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News » Disgruntled players lead to dysfunctional teams

Disgruntled players lead to dysfunctional teams

Disgruntled players lead to dysfunctional teams

It would be entirely understandable for the coach to simply distrust the play-by-play and game-by-game commitment of the disaffected player. Is the guy only interested in padding his personal statistics to make himself more attractive to other teams? The most probable answer is "yes." Which means that the beleaguered coach might be reluctant to call any play that requires said player to pass the ball. And for a coach like Jerry Sloan, who values discipline and teamwork above all other virtues, he might even be disinclined to give Boozer his normal quotient of playing time.

As for Jackson, given the Warriors' me-first offense, it will be hard to determine if he plays with more than his usual selfishness.

On the other hand, there's always the possibility that the unhappy player might be too distracted to play all-out, all the time. Indeed, some subconscious instinct could easily limit his focus and his desire so that he'd perform poorly enough for his team-of-the-moment to entertain unsatisfactory trade offers that they'd previously rejected.

Of course, there's one sure way to prevent such a disgruntled player from griping in public — winning. No player — not even a team's 12th man who's glued to the bench — can afford to complain about anything as long as the team wins.

What, then, can a coach do to prevent further trouble?

Make believe that everything is A-OK and do nothing.

Take every opportunity to praise the player to the media.

Motivate the player by appealing to his pride — if he has any.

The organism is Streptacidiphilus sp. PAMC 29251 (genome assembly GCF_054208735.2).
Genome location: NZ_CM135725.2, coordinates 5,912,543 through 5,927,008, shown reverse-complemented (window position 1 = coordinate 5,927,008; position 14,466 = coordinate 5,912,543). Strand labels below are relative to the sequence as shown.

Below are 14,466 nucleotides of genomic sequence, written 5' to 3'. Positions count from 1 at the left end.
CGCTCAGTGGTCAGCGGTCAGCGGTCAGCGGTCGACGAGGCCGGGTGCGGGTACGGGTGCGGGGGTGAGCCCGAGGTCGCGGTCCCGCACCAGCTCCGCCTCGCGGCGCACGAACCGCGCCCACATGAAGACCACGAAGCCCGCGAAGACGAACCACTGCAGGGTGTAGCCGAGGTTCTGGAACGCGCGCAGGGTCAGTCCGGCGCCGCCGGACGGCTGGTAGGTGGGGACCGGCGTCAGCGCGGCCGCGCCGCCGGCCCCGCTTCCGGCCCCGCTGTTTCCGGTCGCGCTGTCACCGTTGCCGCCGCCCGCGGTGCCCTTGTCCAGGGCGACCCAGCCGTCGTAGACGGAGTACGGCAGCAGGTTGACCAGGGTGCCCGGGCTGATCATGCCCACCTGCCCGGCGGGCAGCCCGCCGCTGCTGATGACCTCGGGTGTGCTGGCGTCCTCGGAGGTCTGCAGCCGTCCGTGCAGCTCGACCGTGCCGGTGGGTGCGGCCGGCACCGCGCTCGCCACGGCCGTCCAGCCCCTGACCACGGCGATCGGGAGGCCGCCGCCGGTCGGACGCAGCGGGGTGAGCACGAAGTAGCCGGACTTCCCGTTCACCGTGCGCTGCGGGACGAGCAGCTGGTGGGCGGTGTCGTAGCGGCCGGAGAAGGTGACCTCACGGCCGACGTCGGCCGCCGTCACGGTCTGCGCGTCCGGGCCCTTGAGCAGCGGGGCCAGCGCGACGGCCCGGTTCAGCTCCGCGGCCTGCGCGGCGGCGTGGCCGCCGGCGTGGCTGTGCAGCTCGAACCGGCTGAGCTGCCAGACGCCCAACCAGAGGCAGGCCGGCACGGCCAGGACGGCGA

The coach, and the team's administration also have other options that are designed to bring matters to a head.

Dramatically limit the player's daylight so that his personal numbers are greatly diminished. This tactic could conceivably cause the player to lose his cool and say something stupid — which would allow the team to suspend him. This is exactly what the Knicks did with Stephon Marbury last season.

At the first complaint or perceived instance of disrespect — made either in public or in private — quickly suspend the guy.

A totally unacceptable scenario is for the dissatisfied player to grumble and grouse in such a way as to infect his teammates. Indeed, this is the primary reason why both Boozer and Jackson should be sent out of town ASAP. Perhaps they could be traded for each other!

Anyway, it says here that both Golden State and Utah should excise their potential cancerous agents, eat whatever salary they must, accept draft choices and role players, or whatever — and thereby save their seasons.

Author: Fox Sports
Author's Website:
Added: September 18, 2009


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